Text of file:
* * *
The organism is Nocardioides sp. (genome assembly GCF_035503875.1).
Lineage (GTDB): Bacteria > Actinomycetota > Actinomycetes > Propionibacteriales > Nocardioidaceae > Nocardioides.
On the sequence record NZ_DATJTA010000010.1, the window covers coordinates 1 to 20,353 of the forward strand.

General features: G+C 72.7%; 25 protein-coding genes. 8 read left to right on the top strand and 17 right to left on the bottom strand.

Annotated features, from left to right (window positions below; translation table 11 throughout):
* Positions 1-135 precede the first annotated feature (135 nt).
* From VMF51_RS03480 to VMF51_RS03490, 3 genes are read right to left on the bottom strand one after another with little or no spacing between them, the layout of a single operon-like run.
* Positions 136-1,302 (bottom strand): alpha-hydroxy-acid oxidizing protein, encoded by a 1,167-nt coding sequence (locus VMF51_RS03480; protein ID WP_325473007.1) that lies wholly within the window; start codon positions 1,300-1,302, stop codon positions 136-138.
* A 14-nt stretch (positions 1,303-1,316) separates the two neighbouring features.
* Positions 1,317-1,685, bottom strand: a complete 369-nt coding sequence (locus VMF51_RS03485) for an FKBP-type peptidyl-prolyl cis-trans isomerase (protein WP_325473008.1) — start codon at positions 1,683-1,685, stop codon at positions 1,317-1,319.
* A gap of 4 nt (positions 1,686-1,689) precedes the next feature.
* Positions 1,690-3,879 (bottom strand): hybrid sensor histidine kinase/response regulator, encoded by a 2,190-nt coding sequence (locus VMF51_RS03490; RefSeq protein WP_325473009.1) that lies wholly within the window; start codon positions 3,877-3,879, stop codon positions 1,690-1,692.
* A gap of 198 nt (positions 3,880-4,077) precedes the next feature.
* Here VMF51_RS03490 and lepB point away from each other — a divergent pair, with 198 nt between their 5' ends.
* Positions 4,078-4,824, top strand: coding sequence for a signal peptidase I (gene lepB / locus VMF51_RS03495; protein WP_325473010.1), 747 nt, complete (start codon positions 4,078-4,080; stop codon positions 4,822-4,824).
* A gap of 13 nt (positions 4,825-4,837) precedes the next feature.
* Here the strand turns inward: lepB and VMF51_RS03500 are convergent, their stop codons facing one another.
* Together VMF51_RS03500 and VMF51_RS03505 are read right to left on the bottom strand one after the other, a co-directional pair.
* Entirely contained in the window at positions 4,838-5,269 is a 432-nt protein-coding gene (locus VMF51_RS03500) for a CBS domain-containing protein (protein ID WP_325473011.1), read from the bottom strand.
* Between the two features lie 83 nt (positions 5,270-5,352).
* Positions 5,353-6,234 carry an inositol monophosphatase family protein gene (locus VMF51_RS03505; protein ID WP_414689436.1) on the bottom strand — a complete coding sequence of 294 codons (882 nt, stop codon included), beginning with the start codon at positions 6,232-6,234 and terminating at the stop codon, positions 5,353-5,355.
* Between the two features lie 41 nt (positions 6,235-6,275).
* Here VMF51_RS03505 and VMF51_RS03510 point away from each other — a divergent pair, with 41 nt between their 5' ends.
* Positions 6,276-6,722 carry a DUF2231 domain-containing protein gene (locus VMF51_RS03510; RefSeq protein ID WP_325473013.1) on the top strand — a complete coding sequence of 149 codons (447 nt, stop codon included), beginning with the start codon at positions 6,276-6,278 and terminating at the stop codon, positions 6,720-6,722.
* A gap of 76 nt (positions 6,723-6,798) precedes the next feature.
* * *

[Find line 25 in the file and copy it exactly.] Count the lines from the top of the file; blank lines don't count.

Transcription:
* A gap of 76 nt (positions 6,723-6,798) precedes the next feature.